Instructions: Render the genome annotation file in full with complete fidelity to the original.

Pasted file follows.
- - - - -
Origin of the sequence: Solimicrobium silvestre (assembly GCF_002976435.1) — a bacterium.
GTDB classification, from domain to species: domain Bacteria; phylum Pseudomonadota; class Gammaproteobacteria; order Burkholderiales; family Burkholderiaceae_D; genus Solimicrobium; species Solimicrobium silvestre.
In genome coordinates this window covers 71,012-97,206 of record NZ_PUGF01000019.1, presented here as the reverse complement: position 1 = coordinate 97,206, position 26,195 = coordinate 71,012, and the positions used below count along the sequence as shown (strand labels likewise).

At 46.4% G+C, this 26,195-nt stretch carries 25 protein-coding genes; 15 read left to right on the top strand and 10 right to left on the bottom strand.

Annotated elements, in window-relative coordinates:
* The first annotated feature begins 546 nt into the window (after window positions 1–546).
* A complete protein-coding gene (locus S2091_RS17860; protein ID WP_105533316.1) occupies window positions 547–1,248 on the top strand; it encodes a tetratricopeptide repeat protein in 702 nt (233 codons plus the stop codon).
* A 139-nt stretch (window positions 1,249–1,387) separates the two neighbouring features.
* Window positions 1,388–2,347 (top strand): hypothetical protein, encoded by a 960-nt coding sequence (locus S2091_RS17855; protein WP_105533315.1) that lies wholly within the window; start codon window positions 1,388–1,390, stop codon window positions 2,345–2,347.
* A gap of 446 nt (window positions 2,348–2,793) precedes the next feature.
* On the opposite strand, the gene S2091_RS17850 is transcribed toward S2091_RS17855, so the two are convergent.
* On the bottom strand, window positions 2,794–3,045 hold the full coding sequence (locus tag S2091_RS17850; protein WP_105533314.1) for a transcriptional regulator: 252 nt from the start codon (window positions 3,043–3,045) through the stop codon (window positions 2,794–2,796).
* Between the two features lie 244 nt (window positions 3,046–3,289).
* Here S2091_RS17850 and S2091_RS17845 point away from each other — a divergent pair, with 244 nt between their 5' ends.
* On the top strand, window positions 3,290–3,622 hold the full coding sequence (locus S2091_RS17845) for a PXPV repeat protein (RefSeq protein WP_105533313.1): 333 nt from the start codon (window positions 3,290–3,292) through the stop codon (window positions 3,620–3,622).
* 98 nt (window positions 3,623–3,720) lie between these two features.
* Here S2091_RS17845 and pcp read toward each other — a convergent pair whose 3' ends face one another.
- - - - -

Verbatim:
Origin of the sequence: Solimicrobium silvestre (assembly GCF_002976435.1) — a bacterium.
GTDB classification, from domain to species: domain Bacteria; phylum Pseudomonadota; class Gammaproteobacteria; order Burkholderiales; family Burkholderiaceae_D; genus Solimicrobium; species Solimicrobium silvestre.
In genome coordinates this window covers 71,012-97,206 of record NZ_PUGF01000019.1, presented here as the reverse complement: position 1 = coordinate 97,206, position 26,195 = coordinate 71,012, and the positions used below count along the sequence as shown (strand labels likewise).

At 46.4% G+C, this 26,195-nt stretch carries 25 protein-coding genes; 15 read left to right on the top strand and 10 right to left on the bottom strand.

Annotated elements, in window-relative coordinates:
* The first annotated feature begins 546 nt into the window (after window positions 1–546).
* A complete protein-coding gene (locus S2091_RS17860; protein ID WP_105533316.1) occupies window positions 547–1,248 on the top strand; it encodes a tetratricopeptide repeat protein in 702 nt (233 codons plus the stop codon).
* A 139-nt stretch (window positions 1,249–1,387) separates the two neighbouring features.
* Window positions 1,388–2,347 (top strand): hypothetical protein, encoded by a 960-nt coding sequence (locus S2091_RS17855; protein WP_105533315.1) that lies wholly within the window; start codon window positions 1,388–1,390, stop codon window positions 2,345–2,347.
* A gap of 446 nt (window positions 2,348–2,793) precedes the next feature.
* On the opposite strand, the gene S2091_RS17850 is transcribed toward S2091_RS17855, so the two are convergent.
* On the bottom strand, window positions 2,794–3,045 hold the full coding sequence (locus tag S2091_RS17850; protein WP_105533314.1) for a transcriptional regulator: 252 nt from the start codon (window positions 3,043–3,045) through the stop codon (window positions 2,794–2,796).
* Between the two features lie 244 nt (window positions 3,046–3,289).
* Here S2091_RS17850 and S2091_RS17845 point away from each other — a divergent pair, with 244 nt between their 5' ends.
* On the top strand, window positions 3,290–3,622 hold the full coding sequence (locus S2091_RS17845) for a PXPV repeat protein (RefSeq protein WP_105533313.1): 333 nt from the start codon (window positions 3,290–3,292) through the stop codon (window positions 3,620–3,622).
* 98 nt (window positions 3,623–3,720) lie between these two features.
* Here S2091_RS17845 and pcp read toward each other — a convergent pair whose 3' ends face one another.